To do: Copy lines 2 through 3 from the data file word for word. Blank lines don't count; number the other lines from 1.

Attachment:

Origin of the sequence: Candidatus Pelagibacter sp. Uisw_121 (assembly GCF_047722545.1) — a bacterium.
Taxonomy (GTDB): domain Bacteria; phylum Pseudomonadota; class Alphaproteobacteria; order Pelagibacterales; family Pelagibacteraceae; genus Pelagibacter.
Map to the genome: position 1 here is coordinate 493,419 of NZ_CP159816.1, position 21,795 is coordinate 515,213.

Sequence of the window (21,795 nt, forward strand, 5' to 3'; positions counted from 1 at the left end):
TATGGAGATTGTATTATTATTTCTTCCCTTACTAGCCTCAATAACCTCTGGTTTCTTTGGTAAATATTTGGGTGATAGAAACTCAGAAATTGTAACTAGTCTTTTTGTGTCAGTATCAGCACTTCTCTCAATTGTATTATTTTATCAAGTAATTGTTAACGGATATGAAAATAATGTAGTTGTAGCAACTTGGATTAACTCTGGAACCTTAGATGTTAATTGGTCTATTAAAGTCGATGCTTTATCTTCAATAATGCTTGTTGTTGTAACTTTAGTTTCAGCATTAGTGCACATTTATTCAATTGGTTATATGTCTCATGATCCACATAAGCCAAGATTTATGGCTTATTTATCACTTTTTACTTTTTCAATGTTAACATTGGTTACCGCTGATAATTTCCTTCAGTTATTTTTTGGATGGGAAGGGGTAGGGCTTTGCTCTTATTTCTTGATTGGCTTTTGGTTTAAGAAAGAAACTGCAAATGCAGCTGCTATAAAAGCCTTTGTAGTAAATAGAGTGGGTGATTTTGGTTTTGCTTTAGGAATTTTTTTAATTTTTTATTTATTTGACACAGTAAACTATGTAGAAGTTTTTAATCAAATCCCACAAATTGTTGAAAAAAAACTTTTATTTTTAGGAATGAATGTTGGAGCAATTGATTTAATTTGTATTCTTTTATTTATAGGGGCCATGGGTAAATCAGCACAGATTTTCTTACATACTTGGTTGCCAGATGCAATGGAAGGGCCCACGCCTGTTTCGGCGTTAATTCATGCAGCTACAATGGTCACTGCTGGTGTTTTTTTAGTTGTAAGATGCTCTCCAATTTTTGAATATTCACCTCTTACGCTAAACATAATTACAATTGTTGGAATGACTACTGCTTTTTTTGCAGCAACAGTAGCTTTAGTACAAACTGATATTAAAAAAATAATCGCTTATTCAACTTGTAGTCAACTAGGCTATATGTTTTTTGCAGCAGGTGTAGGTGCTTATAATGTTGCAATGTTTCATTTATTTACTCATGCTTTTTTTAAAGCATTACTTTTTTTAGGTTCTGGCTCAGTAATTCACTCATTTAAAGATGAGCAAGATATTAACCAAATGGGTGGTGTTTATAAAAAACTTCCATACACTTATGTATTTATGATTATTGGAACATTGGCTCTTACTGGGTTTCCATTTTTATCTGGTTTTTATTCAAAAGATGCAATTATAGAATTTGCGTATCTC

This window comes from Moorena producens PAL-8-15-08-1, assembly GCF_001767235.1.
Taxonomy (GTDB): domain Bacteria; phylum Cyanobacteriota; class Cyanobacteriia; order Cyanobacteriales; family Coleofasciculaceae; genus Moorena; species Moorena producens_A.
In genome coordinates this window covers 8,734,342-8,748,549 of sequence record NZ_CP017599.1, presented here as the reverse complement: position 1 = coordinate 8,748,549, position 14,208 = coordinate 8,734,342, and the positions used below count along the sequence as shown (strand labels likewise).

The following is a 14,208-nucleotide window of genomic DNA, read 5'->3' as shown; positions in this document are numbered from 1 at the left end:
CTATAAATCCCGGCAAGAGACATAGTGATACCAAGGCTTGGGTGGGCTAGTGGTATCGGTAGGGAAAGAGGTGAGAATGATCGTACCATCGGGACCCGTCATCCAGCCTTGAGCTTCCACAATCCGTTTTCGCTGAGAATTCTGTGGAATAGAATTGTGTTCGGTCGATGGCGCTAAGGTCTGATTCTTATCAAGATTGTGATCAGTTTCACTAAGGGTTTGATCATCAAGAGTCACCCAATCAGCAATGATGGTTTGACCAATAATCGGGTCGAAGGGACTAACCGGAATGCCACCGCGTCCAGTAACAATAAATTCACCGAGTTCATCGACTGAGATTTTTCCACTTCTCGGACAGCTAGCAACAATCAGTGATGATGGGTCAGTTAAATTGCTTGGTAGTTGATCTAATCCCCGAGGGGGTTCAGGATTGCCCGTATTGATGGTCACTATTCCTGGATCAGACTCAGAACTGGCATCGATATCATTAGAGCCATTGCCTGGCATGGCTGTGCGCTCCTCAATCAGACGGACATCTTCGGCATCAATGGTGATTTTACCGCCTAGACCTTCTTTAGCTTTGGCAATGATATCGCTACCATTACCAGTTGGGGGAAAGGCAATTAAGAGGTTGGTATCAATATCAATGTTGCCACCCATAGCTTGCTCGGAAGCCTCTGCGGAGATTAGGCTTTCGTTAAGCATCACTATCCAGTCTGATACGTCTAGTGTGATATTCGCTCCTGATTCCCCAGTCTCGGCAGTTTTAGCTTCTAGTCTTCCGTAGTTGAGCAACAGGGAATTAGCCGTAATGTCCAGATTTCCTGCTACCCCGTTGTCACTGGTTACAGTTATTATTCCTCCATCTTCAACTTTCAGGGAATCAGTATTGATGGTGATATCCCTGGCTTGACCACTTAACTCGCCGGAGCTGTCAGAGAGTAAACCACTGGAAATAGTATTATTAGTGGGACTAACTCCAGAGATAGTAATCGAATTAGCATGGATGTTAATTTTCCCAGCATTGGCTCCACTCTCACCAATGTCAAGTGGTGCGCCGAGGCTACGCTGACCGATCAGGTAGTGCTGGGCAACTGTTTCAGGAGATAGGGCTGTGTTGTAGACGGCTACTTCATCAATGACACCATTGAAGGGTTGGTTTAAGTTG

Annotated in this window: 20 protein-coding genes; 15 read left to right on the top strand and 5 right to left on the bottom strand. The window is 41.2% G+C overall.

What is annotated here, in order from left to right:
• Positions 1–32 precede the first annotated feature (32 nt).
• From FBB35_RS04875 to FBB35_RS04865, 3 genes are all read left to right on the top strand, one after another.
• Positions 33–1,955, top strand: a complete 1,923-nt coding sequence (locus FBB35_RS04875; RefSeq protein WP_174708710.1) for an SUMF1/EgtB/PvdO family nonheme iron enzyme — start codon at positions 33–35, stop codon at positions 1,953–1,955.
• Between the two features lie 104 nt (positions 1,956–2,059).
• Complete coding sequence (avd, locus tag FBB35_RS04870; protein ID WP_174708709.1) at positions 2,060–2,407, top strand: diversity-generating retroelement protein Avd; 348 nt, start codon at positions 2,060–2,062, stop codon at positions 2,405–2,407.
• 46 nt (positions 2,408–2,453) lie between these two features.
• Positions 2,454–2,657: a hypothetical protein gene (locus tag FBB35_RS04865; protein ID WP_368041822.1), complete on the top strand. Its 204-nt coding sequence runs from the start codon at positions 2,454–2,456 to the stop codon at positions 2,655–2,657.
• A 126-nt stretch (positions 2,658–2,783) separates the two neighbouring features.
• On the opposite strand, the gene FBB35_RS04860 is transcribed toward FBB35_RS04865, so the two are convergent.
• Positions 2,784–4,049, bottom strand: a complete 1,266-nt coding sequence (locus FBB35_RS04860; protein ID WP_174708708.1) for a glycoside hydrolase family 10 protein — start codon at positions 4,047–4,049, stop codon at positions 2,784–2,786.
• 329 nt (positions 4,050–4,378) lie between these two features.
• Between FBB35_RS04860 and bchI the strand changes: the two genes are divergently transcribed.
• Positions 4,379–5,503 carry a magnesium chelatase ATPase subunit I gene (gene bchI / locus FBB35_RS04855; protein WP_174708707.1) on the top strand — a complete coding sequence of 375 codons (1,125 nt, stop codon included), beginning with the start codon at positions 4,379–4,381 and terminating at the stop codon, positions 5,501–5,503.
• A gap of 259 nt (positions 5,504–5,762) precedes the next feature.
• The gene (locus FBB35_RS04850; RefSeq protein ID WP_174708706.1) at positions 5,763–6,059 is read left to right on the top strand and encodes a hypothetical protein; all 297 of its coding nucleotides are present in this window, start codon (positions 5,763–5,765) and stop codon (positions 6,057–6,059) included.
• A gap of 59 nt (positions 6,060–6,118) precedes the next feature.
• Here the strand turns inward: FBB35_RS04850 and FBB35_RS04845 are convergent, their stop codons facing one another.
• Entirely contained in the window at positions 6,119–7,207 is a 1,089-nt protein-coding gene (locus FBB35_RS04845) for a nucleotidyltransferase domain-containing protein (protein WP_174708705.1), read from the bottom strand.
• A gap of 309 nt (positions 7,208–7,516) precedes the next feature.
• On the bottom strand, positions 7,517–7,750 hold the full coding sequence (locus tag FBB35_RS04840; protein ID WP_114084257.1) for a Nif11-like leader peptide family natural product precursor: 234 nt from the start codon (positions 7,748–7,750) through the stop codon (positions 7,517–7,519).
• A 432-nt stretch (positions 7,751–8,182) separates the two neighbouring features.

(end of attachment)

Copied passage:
Taxonomy (GTDB): domain Bacteria; phylum Pseudomonadota; class Alphaproteobacteria; order Pelagibacterales; family Pelagibacteraceae; genus Pelagibacter.
Map to the genome: position 1 here is coordinate 493,419 of NZ_CP159816.1, position 21,795 is coordinate 515,213.